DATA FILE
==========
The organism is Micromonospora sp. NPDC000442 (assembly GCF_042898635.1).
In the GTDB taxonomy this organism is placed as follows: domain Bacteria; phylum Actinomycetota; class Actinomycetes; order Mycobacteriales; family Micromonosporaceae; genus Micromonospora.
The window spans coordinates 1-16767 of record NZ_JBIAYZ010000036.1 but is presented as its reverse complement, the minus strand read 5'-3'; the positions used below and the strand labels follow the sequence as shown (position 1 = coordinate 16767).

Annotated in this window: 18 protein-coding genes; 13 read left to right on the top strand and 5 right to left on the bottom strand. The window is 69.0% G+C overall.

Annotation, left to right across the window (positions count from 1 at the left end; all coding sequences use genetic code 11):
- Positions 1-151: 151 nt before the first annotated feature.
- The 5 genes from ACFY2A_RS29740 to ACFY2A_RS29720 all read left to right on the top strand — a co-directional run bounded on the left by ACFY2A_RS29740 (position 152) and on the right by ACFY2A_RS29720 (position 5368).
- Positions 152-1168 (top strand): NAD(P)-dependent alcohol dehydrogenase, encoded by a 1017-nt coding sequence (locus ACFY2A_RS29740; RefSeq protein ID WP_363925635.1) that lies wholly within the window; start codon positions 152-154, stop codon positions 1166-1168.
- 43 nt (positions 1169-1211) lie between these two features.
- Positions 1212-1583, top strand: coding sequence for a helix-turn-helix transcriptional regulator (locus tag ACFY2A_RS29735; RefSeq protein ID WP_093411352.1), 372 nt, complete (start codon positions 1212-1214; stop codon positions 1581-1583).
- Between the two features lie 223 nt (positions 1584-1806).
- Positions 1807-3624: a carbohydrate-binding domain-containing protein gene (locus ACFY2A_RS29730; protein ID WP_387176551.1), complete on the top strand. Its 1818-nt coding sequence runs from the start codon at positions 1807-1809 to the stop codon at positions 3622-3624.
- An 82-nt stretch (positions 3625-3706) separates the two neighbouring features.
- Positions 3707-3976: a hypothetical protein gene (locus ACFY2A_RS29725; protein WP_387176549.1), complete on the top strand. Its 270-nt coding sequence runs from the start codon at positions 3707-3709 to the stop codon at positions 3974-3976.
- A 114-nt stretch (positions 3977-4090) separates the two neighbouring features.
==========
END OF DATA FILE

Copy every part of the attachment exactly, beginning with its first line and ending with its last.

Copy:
The organism is Micromonospora sp. NPDC000442 (assembly GCF_042898635.1).
In the GTDB taxonomy this organism is placed as follows: domain Bacteria; phylum Actinomycetota; class Actinomycetes; order Mycobacteriales; family Micromonosporaceae; genus Micromonospora.
The window spans coordinates 1-16767 of record NZ_JBIAYZ010000036.1 but is presented as its reverse complement, the minus strand read 5'-3'; the positions used below and the strand labels follow the sequence as shown (position 1 = coordinate 16767).

Annotated in this window: 18 protein-coding genes; 13 read left to right on the top strand and 5 right to left on the bottom strand. The window is 69.0% G+C overall.

Annotation, left to right across the window (positions count from 1 at the left end; all coding sequences use genetic code 11):
- Positions 1-151: 151 nt before the first annotated feature.
- The 5 genes from ACFY2A_RS29740 to ACFY2A_RS29720 all read left to right on the top strand — a co-directional run bounded on the left by ACFY2A_RS29740 (position 152) and on the right by ACFY2A_RS29720 (position 5368).
- Positions 152-1168 (top strand): NAD(P)-dependent alcohol dehydrogenase, encoded by a 1017-nt coding sequence (locus ACFY2A_RS29740; RefSeq protein ID WP_363925635.1) that lies wholly within the window; start codon positions 152-154, stop codon positions 1166-1168.
- 43 nt (positions 1169-1211) lie between these two features.
- Positions 1212-1583, top strand: coding sequence for a helix-turn-helix transcriptional regulator (locus tag ACFY2A_RS29735; RefSeq protein ID WP_093411352.1), 372 nt, complete (start codon positions 1212-1214; stop codon positions 1581-1583).
- Between the two features lie 223 nt (positions 1584-1806).
- Positions 1807-3624: a carbohydrate-binding domain-containing protein gene (locus ACFY2A_RS29730; protein ID WP_387176551.1), complete on the top strand. Its 1818-nt coding sequence runs from the start codon at positions 1807-1809 to the stop codon at positions 3622-3624.
- An 82-nt stretch (positions 3625-3706) separates the two neighbouring features.
- Positions 3707-3976: a hypothetical protein gene (locus ACFY2A_RS29725; protein WP_387176549.1), complete on the top strand. Its 270-nt coding sequence runs from the start codon at positions 3707-3709 to the stop codon at positions 3974-3976.
- A 114-nt stretch (positions 3977-4090) separates the two neighbouring features.